Come with me on a wee journey, if you please. Imagine, if you can, that you are running a company that has been in a partnership for a number of years with a conglomerate. The business has been going well; yes, there are the problems associated with merging two different systems; yes there have been the odd disputes between the two organisations, but by and large, you have rumbled along to the profit of both.
External circumstances dictate that there has to be a parting of the ways and you are charged with negotiating the, for want of a better term, mutually beneficial divorce; the splitting of the one into two; the exit of your business from the conglomerate. You desperately want to retain good relations because, going forward, the bulk of your business will still be done with the conglomerate – let’s call them the EU for the sake of argument.
But you have a problem. Some of your colleagues are acting against you; they speak ill of your plans; they want input to setting your objectives; they want lines in the sand; they want their cake and – they want to eat it too. And here’s another problem. You have no idea what a negotiation actually is. You don’t know that it is a trading process; you don’t know the difference between your objectives and your strategy; you don’t know that to get, you may have to give. You believe that all you have to do is to talk shrilly and look as if you mean it and the other side – well, they’ll just cave in. And no matter how shrilly you talk, your erstwhile lieutenants still want more!
Now let’s imagine, just for another minute, that you on the other side, that you are the EU. You are, frankly, a bit miffed that the UK has voted to leave. Why should you have given anything to that nice posh man who came begging for some concessions before the decision was taken to leave? Scottish name. Cameron, that was it. You told him politely – always politely – to go whistle in the wind. So he went. And he lost. What now? Well, the last thing you want to do is make it easy for the UK; they’ll all want away if you make it too easy and you enjoy your club and all its trappings. Why wouldn’t you? Prime minister of Luxembourg to the head of all of Europe – what’s not to like?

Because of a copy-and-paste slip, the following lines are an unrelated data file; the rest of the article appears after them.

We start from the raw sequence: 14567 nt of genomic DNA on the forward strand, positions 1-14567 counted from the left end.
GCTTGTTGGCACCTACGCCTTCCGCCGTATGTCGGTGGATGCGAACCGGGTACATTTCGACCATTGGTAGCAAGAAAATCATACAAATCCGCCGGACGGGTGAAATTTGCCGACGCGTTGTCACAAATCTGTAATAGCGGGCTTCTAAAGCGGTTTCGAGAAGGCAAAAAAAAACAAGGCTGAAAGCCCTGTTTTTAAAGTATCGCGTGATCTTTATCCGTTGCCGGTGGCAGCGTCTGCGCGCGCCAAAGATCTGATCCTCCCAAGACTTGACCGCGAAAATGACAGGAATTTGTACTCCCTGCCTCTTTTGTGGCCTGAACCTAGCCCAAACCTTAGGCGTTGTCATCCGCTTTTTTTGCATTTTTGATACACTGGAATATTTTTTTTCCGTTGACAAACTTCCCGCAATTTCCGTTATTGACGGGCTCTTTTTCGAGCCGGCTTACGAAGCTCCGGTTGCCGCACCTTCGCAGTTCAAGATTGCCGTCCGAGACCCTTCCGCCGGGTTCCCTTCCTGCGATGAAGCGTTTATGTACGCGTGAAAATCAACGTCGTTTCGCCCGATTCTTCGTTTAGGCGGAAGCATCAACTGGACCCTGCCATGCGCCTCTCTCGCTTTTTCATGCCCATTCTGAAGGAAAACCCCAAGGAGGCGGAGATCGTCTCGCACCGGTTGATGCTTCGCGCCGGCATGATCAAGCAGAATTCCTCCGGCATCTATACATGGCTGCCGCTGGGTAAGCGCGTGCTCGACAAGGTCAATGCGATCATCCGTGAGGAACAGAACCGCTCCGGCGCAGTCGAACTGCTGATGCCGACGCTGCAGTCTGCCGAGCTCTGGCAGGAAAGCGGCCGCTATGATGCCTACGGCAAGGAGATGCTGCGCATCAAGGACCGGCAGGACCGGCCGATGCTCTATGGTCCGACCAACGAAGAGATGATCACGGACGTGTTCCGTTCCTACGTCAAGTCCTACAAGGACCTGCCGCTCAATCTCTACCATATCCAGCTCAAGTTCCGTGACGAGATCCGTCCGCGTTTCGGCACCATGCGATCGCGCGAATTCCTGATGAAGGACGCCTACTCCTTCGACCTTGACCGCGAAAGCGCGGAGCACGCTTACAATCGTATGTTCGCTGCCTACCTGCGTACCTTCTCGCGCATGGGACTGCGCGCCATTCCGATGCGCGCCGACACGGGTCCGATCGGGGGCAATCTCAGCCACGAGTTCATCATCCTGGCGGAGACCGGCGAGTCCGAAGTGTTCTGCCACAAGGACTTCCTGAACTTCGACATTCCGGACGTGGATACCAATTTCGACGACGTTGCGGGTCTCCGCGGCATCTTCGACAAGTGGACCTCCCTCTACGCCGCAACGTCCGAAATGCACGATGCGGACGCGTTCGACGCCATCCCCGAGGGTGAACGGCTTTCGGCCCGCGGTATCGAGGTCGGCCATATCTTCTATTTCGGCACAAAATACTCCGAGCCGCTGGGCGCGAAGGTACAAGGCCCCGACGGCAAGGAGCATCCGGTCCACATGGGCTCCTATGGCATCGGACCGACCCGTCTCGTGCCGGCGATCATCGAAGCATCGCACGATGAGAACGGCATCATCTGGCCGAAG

I’ll tell you what could go wrong if you are not very careful, Mr Juncker. The whole lot could come crashing down around your head if you don’t wise up. Just because the other side are falling over themselves to make their job as difficult as possible; just because they don’t know the end of the word negotiation from the beginning – that doesn’t mean that you can continue with your non-engagement. We all know that you want to protect the status quo so why, you might argue, should you make a counter-proposal to the Chequers deal?
Let me answer that question with a suggestion. Go and talk to BMW, Mercedes, Volkswagen Audi and Airbus. All of them have significant business interests in the UK. You go for a “no-deal” Brexit and they’ll come after you; through that nice lady Mrs Merkel, right enough, but they’ll come after you. And the other big net-contributing countries will come after you as well. If the UK leaves under “no-deal”, they will have to pay for all of your programmes from a less secure financial base and – well, they might just want out as well. Carry on with your negotiations with North Macedonia if you want, but who is going to pay for it?
Be very careful; start negotiating; start trading; start making concessions in order to protect what’s important from your perspective. Engage. You only have six months left.
And as for the bit players baying in the wings on both sides. Could you please get back in your boxes for a couple of months and put the national interest before venal self-interest?
And could someone give that nice Mrs May a crash course in negotiating? Goodness knows she needs it!
About the author:
I come from a sales background, firstly selling brands like Del Monte, Campbell’s and Nabisco to the grocery trade, then working in the hotel business, selling and marketing top-end brands like Gleneagles Hotel and the St Andrews Old Course Hotel to an international market.